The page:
Preamble: I’m taking a a break on regular posts from January through March, but that doesn’t mean there aren’t interesting things to read!
In lieu of regular content, I’m highlighting some of my favorite primary source materials from the last three years. Read a little, read a lot, skip through and look at the photos, it’s up to you! These are all online, so you don’t even have to venture outside.
Regular posts will resume in April.
First up is B.C. 1887, a long-time classic in early B.C. travel literature, particularly for those interested in reading about the East Kootenays.
B.C. 1887 documents the 1887 travels of authors James Arthur Lees and Walter J Clutterbuck up the Columbia River from Golden, down into the Cranbrook area, over up the Elk River, and down into the States along the Mooyie [sic] trail. The two had previously published a well received book titled Three in Norway by Two of Them (1882), and Clutterbuck would go on to write About Ceylon and Borneo (1891).
On this B.C. trip, Lees and Clutterbuck are joined by Lees’ younger brother, Joseph (throughout the book Clutterbuck is referred to as Skipper, Lees as Jim, and Joseph as Cardie). All three are wealthy young men more or less looking for adventure, but also (purportedly) evaluating the area for its potential for emigration by “the public-school and university young men,” of England.1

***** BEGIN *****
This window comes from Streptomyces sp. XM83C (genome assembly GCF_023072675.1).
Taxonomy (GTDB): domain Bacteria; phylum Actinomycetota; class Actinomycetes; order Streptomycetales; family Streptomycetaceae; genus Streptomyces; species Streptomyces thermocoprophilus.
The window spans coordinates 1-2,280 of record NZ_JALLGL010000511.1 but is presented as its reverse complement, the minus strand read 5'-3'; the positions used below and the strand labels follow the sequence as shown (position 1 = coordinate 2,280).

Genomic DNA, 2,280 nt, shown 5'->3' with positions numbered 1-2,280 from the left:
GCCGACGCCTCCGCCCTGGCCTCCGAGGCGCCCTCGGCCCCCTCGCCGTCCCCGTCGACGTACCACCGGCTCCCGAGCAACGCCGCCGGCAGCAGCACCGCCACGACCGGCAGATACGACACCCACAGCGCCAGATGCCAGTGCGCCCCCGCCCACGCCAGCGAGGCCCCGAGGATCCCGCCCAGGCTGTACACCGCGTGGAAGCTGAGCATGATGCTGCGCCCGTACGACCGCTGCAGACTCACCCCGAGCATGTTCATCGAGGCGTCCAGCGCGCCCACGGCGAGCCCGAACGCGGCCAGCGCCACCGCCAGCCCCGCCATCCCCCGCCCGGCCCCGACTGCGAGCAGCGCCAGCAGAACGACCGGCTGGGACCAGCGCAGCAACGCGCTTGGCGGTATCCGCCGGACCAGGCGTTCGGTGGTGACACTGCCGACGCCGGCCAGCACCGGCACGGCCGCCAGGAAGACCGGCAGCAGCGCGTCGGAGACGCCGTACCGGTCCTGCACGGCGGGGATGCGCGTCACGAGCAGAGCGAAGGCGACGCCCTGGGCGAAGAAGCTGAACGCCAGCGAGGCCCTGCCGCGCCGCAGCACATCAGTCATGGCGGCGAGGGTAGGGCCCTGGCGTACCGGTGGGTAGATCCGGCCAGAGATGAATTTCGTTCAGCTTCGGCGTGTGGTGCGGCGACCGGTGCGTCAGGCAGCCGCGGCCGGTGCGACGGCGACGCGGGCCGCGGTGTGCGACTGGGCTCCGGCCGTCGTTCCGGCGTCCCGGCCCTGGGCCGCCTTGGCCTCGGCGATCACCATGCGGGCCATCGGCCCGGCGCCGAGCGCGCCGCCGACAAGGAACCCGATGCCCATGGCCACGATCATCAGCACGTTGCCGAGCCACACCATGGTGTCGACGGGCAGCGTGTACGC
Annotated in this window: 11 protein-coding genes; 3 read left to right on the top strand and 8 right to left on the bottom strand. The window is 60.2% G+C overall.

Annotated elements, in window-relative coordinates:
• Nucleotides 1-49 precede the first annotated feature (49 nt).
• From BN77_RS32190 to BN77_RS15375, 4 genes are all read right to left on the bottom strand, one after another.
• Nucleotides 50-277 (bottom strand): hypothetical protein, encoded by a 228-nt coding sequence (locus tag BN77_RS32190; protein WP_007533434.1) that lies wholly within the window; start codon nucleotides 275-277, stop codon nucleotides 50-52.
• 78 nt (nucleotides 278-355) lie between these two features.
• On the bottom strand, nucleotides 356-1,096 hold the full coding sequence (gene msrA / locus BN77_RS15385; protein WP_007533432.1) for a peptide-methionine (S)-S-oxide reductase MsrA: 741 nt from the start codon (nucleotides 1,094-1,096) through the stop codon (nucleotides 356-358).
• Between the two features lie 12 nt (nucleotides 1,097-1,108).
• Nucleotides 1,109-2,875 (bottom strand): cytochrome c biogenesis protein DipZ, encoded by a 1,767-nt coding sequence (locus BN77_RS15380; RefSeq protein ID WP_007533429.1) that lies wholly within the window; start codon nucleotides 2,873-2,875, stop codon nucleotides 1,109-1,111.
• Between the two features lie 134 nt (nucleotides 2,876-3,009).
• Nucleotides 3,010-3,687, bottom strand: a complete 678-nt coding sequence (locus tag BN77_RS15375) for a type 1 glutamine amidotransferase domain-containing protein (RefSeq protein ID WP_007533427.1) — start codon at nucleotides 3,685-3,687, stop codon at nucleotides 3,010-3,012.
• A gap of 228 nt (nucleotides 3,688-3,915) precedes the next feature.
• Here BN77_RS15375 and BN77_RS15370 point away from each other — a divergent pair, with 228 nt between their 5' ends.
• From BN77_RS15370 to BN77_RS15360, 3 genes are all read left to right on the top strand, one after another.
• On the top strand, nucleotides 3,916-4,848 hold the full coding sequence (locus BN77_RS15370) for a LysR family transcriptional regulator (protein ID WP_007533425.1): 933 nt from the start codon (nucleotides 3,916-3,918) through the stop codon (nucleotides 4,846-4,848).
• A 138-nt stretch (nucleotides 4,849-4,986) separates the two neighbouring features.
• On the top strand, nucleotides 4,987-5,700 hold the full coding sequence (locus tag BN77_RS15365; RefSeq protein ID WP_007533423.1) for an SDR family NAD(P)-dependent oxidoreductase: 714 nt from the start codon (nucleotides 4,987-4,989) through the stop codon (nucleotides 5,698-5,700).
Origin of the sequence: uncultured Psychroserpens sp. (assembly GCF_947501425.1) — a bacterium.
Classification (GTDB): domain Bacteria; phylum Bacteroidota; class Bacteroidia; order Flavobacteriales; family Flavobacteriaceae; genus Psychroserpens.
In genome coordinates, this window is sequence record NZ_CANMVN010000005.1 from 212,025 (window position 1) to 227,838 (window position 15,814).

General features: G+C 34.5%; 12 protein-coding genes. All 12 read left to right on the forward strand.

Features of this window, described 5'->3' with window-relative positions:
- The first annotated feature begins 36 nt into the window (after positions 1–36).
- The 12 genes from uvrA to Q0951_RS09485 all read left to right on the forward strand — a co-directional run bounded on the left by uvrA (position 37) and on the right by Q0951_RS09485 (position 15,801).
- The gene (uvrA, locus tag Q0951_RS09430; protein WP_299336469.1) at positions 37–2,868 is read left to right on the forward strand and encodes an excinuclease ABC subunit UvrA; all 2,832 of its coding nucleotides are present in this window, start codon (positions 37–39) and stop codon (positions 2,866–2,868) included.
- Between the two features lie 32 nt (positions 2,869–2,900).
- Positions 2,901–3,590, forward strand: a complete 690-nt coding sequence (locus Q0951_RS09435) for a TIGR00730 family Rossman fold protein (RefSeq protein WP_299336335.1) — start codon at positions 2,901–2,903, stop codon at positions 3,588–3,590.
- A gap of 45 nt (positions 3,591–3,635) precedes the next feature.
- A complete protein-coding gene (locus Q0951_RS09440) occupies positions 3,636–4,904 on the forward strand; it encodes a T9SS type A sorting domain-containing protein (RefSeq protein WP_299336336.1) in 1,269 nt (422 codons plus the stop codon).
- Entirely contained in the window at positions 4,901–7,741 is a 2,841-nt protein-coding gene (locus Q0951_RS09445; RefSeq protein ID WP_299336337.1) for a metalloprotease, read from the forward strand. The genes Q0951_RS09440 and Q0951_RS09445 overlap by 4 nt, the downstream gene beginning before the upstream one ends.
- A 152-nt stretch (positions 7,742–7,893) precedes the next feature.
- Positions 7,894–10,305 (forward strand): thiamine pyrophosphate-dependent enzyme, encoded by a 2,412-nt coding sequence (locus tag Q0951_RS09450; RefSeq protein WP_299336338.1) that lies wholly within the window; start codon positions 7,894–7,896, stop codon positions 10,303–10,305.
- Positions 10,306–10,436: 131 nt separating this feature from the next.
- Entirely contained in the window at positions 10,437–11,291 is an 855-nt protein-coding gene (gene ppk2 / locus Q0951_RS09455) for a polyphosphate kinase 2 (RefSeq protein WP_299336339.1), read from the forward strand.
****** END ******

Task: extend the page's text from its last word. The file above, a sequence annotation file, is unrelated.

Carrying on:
After landing in Halifax and journeying across the country, they land in Golden, leaving south via the (recently sunk and re-floated) steamboat Duchess on 17 August 1887. They get off the boat near Canyon Creek (10 km south of Golden) and enjoy a miserable encounter with mosquitoes before deciding that the boat wasn’t too bad after all (there’s an “Ode to the Mosquito”, complete with smashed mosquitoes, which really captures the mood). From there it’s on to Windermere, then up Sinclair Creek for a bit, before proceeding south to Fairmont and then through Canal Flats (this being before work on the canal had begun).
Lees and Clutterbuck’s journey occurred immediately following the trip south made by the North West Mounted Police under Sam Steele to what became Fort Steele, and part of the backdrop of B.C. 1887 is the social tensions and settler fears at that time regarding an “Indian uprising”. I would strongly recommend taking a look at my post about Body Creek (Deadmans Creek) for further context here.
Observations and photos from B.C. 1887 are invaluable as a detailed snapshot of the area from the perspective of a group of visitors. The book as a whole is entertaining (if sometimes wreaking of private school education), so if you’ve never given it a browse, I recommend it. Their description of Golden is unlikely to please the Goldenites, but the rest of us are welcome to be amused.
B.C. 1887 is available to read for free on the Internet Archive: https://archive.org/embed/bc1887rambleinbr00leesuoft
Also, for the curious: there are two mountains located up at the head of Findlay Creek – Mt Lees and Mt Clutterbuck – that were named in 1931 after the authors of B.C. 1887.